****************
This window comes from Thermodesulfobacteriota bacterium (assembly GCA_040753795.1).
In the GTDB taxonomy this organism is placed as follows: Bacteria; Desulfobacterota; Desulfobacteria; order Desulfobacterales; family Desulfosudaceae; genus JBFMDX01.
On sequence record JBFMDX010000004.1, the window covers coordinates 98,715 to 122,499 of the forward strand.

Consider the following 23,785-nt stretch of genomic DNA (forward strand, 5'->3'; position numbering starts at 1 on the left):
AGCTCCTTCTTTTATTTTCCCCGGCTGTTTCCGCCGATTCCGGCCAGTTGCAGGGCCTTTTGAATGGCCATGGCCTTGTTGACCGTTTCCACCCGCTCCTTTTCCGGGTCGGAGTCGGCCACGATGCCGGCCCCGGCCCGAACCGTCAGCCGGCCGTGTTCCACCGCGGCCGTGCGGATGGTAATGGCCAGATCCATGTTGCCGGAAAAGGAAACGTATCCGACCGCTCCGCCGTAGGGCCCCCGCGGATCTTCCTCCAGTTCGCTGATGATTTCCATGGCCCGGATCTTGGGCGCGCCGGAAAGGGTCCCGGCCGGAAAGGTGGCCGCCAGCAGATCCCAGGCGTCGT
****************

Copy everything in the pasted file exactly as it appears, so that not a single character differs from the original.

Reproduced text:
This window comes from Thermodesulfobacteriota bacterium (assembly GCA_040753795.1).
In the GTDB taxonomy this organism is placed as follows: Bacteria; Desulfobacterota; Desulfobacteria; order Desulfobacterales; family Desulfosudaceae; genus JBFMDX01.
On sequence record JBFMDX010000004.1, the window covers coordinates 98,715 to 122,499 of the forward strand.

Consider the following 23,785-nt stretch of genomic DNA (forward strand, 5'->3'; position numbering starts at 1 on the left):
AGCTCCTTCTTTTATTTTCCCCGGCTGTTTCCGCCGATTCCGGCCAGTTGCAGGGCCTTTTGAATGGCCATGGCCTTGTTGACCGTTTCCACCCGCTCCTTTTCCGGGTCGGAGTCGGCCACGATGCCGGCCCCGGCCCGAACCGTCAGCCGGCCGTGTTCCACCGCGGCCGTGCGGATGGTAATGGCCAGATCCATGTTGCCGGAAAAGGAAACGTATCCGACCGCTCCGCCGTAGGGCCCCCGCGGATCTTCCTCCAGTTCGCTGATGATTTCCATGGCCCGGATCTTGGGCGCGCCGGAAAGGGTCCCGGCCGGAAAGGTGGCCGCCAGCAGATCCCAGGCGTCGT